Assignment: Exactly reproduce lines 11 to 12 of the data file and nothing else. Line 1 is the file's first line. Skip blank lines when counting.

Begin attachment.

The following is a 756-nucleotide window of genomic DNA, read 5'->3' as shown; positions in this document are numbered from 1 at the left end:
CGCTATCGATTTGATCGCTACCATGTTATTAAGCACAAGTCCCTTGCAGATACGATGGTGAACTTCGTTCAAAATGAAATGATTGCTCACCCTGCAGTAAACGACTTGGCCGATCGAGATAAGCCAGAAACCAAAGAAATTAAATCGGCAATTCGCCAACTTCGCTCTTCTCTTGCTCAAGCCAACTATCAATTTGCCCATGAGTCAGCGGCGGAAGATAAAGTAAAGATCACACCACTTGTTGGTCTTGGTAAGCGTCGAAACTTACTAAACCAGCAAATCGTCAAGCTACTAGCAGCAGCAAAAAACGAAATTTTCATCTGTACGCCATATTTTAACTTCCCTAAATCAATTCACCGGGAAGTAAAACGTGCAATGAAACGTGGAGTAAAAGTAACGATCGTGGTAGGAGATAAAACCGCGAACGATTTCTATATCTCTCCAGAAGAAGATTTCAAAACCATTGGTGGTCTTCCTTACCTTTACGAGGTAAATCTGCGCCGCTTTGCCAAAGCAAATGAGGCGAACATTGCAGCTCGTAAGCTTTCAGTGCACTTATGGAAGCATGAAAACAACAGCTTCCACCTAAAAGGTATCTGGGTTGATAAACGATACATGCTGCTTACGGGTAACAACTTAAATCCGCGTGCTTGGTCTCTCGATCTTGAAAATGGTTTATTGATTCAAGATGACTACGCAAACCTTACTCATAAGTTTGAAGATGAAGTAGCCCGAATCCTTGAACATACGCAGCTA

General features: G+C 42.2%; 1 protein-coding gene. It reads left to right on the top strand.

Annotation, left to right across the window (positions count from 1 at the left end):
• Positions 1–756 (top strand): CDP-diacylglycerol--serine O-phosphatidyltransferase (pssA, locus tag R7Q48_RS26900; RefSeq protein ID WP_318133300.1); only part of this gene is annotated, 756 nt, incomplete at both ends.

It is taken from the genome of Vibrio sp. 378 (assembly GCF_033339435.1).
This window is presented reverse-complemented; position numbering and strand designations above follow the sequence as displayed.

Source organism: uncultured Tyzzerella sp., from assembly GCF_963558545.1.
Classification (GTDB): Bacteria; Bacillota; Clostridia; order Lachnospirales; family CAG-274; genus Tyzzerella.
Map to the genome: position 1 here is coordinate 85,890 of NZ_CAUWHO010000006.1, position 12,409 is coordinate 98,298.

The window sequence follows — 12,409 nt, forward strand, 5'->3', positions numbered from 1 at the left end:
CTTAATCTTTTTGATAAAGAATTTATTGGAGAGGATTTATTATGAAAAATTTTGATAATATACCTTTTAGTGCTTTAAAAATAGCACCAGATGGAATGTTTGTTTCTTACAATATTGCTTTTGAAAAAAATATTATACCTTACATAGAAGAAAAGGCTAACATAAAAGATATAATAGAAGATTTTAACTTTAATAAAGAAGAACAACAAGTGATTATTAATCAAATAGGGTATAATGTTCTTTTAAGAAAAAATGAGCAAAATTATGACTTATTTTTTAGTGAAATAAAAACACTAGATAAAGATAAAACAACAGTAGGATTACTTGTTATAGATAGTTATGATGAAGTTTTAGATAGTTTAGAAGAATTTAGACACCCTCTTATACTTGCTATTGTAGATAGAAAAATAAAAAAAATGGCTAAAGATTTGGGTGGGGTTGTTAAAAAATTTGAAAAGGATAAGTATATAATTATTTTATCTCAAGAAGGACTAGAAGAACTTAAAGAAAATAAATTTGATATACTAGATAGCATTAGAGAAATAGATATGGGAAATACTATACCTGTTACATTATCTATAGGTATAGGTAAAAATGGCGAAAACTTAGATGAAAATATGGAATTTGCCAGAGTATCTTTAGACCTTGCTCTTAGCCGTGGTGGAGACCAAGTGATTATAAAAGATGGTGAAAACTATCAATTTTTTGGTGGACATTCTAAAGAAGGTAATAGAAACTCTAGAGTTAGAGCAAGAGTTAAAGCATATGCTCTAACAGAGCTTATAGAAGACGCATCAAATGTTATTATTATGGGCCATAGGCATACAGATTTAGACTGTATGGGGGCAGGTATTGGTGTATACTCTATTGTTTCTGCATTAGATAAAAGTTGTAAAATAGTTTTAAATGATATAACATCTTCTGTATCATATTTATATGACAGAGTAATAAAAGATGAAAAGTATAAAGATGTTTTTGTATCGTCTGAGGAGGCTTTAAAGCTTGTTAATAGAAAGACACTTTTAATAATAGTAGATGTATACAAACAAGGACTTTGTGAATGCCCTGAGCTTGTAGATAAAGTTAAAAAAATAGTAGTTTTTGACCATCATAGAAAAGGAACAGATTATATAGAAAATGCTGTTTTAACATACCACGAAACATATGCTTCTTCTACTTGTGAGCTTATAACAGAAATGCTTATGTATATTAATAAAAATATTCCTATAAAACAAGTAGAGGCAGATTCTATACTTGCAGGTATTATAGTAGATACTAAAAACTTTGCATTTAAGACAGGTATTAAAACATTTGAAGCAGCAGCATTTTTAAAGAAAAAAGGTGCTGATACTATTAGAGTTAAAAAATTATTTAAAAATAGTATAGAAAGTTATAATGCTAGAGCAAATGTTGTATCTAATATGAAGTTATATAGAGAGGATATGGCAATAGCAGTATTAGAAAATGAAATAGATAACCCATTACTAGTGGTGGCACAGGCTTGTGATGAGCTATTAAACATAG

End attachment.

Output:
The window sequence follows — 12,409 nt, forward strand, 5'->3', positions numbered from 1 at the left end:
CTTAATCTTTTTGATAAAGAATTTATTGGAGAGGATTTATTATGAAAAATTTTGATAATATACCTTTTAGTGCTTTAAAAATAGCACCAGATGGAATGTTTGTTTCTTACAATATTGCTTTTGAAAAAAATATTATACCTTACATAGAAGAAAAGGCTAACATAAAAGATATAATAGAAGATTTTAACTTTAATAAAGAAGAACAACAAGTGATTATTAATCAAATAGGGTATAATGTTCTTTTAAGAAAAAATGAGCAAAATTATGACTTATTTTTTAGTGAAATAAAAACACTAGATAAAGATAAAACAACAGTAGGATTACTTGTTATAGATAGTTATGATGAAGTTTTAGATAGTTTAGAAGAATTTAGACACCCTCTTATACTTGCTATTGTAGATAGAAAAATAAAAAAAATGGCTAAAGATTTGGGTGGGGTTGTTAAAAAATTTGAAAAGGATAAGTATATAATTATTTTATCTCAAGAAGGACTAGAAGAACTTAAAGAAAATAAATTTGATATACTAGATAGCATTAGAGAAATAGATATGGGAAATACTATACCTGTTACATTATCTATAGGTATAGGTAAAAATGGCGAAAACTTAGATGAAAATATGGAATTTGCCAGAGTATCTTTAGACCTTGCTCTTAGCCGTGGTGGAGACCAAGTGATTATAAAAGATGGTGAAAACTATCAATTTTTTGGTGGACATTCTAAAGAAGGTAATAGAAACTCTAGAGTTAGAGCAAGAGTTAAAGCATATGCTCTAACAGAGCTTATAGAAGACGCATCAAATGTTATTATTATGGGCCATAGGCATACAGATTTAGACTGTATGGGGGCAGGTATTGGTGTATACTCTATTGTTTCTGCATTAGATAAAAGTTGTAAAATAGTTTTAAATGATATAACATCTTCTGTATCATATTTATATGACAGAGTAATAAAAGATGAAAAGTATAAAGATGTTTTTGTATCGTCTGAGGAGGCTTTAAAGCTTGTTAATAGAAAGACACTTTTAATAATAGTAGATGTATACAAACAAGGACTTTGTGAATGCCCTGAGCTTGTAGATAAAGTTAAAAAAATAGTAGTTTTTGACCATCATAGAAAAGGAACAGATTATATAGAAAATGCTGTTTTAACATACCACGAAACATATGCTTCTTCTACTTGTGAGCTTATAACAGAAATGCTTATGTATATTAATAAAAATATTCCTATAAAACAAGTAGAGGCAGATTCTATACTTGCAGGTATTATAGTAGATACTAAAAACTTTGCATTTAAGACAGGTATTAAAACATTTGAAGCAGCAGCATTTTTAAAGAAAAAAGGTGCTGATACTATTAGAGTTAAAAAATTATTTAAAAATAGTATAGAAAGTTATAATGCTAGAGCAAATGTTGTATCTAATATGAAGTTATATAGAGAGGATATGGCAATAGCAGTATTAGAAAATGAAATAGATAACCCATTACTAGTGGTGGCACAGGCTTGTGATGAGCTATTAAACATAG